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Q&A With Asif Ali Zardari

The widower of Benazir Bhutto.

11:00 PM, Feb 12, 2008 • By URS GEHRIGER
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Editor's Note: The following is a question and answer with Asif Ali Zardari, the controversial widower of Benazir Bhutto and Co-Chairman of the Pakistan People's Party. He is widely described as a kingmaker and a potential leader of Pakistan. In this exclusive interview with Urs Gehriger from the Swiss weekly Die Weltwoche, he speaks about the national elections scheduled for February 18, his political ambitions, the Islamic fundamentalist threat, and the legacy of his late wife. The interview was held on February 10.

Q: Mr. Zardari, the 40-day period of mourning after the assassination of former Pakistani PM Benazir Bhutto has ended. As her political heir you have restarted the election campaign. Do you think the elections scheduled for February 18th will be held in a fair and democratic way?

A: The international election monitors have already given a verdict. In their reports they have submitted to their individual head offices and that were released to the press they say that pre poll rigging has already taken place. They have already condemned these elections as farce.

Q: Why are you going into elections which you know are not going to be fair?

A: We in the Pakistan People's Party (PPP) are going into the elections under protest. We participate but at the same time we are keeping the world's attention that we need democracy and we need free and fair elections and we show that we are not getting them. We are proving that point by participating rather than boycotting elections. And we take precedence from our history. When our late founder and leader Zulfikar Ali Bhutto was in the death cell the then dictator Zia ul-Hak had called for an election and PPP had decided to participate. Then the dictator ran away from the election. So we find strength and wisdom in our history. Our party has a long history in confronting dictatorships.

Q: But you run the risk that the government might try to steal an elections victory from the PPP.

A: Yes. I think they are trying to steal the victory from PPP. But I am sure with the help of the people we will try to stop them from stealing. And if they do steal we have other options open.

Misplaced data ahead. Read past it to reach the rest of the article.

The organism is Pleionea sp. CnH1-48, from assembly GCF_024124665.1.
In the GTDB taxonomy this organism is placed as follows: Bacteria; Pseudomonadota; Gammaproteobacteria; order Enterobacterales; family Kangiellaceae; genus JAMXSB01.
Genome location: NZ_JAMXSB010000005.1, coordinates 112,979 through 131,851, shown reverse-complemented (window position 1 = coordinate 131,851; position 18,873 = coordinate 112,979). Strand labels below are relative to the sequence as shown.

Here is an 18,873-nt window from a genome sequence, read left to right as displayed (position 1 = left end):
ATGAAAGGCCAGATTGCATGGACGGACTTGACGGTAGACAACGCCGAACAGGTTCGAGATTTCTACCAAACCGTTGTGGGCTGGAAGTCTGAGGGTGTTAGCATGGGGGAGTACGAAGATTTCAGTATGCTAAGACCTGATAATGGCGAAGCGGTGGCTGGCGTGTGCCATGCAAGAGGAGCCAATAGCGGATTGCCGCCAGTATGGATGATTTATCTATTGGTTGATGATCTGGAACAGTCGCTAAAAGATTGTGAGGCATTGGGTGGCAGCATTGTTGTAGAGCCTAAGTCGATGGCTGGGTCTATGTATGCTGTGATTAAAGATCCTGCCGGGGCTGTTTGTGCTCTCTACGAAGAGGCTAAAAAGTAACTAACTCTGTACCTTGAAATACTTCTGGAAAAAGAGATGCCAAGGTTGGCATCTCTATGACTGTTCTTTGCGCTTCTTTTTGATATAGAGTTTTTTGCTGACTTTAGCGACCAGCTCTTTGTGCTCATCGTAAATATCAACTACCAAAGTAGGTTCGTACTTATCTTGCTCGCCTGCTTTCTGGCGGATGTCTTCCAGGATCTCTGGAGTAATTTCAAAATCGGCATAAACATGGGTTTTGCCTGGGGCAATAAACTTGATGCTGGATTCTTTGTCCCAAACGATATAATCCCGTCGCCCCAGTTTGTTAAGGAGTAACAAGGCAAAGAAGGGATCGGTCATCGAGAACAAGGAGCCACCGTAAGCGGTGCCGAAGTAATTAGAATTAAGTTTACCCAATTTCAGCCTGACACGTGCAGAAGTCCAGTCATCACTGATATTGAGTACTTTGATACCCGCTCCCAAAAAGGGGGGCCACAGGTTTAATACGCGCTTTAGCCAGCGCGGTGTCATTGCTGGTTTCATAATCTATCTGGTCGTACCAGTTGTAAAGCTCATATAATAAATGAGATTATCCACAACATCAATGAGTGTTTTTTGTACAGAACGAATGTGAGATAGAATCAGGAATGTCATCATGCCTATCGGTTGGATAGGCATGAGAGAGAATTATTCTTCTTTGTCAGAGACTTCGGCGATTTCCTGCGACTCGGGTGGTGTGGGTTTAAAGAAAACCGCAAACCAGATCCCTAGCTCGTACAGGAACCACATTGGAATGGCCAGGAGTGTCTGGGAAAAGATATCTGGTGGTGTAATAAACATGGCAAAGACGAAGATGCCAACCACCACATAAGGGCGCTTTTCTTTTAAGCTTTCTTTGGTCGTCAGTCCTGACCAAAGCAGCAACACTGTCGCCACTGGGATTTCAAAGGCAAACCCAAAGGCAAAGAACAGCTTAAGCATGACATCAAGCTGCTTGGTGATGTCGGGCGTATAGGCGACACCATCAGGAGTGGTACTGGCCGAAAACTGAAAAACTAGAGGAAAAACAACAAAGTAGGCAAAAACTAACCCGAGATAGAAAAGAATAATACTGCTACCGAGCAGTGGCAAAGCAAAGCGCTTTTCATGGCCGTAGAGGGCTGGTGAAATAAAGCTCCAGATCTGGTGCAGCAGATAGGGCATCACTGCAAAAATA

Q: What other options?

A: Our followers could take the streets and protest against the rigged elections. There are many venues open as such. But the idea is to first to exhaust all dialogue, exhaust all possible peaceful means, then only as a sort of a last call we would take the streets.

Q: Your wife has been murdered. There is ongoing violence in the country. Are you personally afraid for your life?

A: I have never been afraid for my life because in this part of the world we believe in "God gives, and God takes." But I'm taking precautions. I want to live. Yes, I love life like everybody else loves life. I have three children and I have a party to look after. I have a mission to accomplish. I have a meaning in life, so I want to live.

Q: Have you received any threats?

A: I haven't had any direct threats. But the people keep warning me not to expose myself in public. We have taken some of our own security measures. But obviously we have not the ability to organise full security. That is the job of the government. But the government is failing in their job.
Q: Last week you presented the one page handwritten political will of your late wife. In it she wrote to the party: "I would like my husband Asif Ali Zardari to lead you in this interim period until you and he decide what is best". To what conclusion have you come? Who should lead the party in the future?
A: I am the co-chair person of the Pakistan People Party, my son is the chairman. I co-chair it like my late wife did once. In 1979, after the murder of her father, Zulfikar Ali Bhutto, young Benazir was the co-chair person with her mother. It is history repeating itself.
Q: Why did you not take over the mantle fully? Why did you make your 19 year-old son Bilawal the chairperson while he is still studying at Oxford University?

A: I am leading the party in my own capacity. The party needs wisdom. I proposed to the Central Executive Committee, which is the largest body of the PPP, that for continuity my son should take over the leadership. The people of Pakistan are hopelessly disgruntled, they are dejected, they are hurt. The youth of Pakistan which is the majority of today needs a new beacon, a new hope. When nations have hope, nations survive.

Q: How can you justify the rather feudal practice of making a modern political party a family legacy?

A: People in the West don't understand the political mindset and political background of our region. The largest democracy in the world, India, made Indira Gandhi's son Prime Minister before the elections. He was made Prime Minister immediately when Indira Ghandi was assassinated. . . .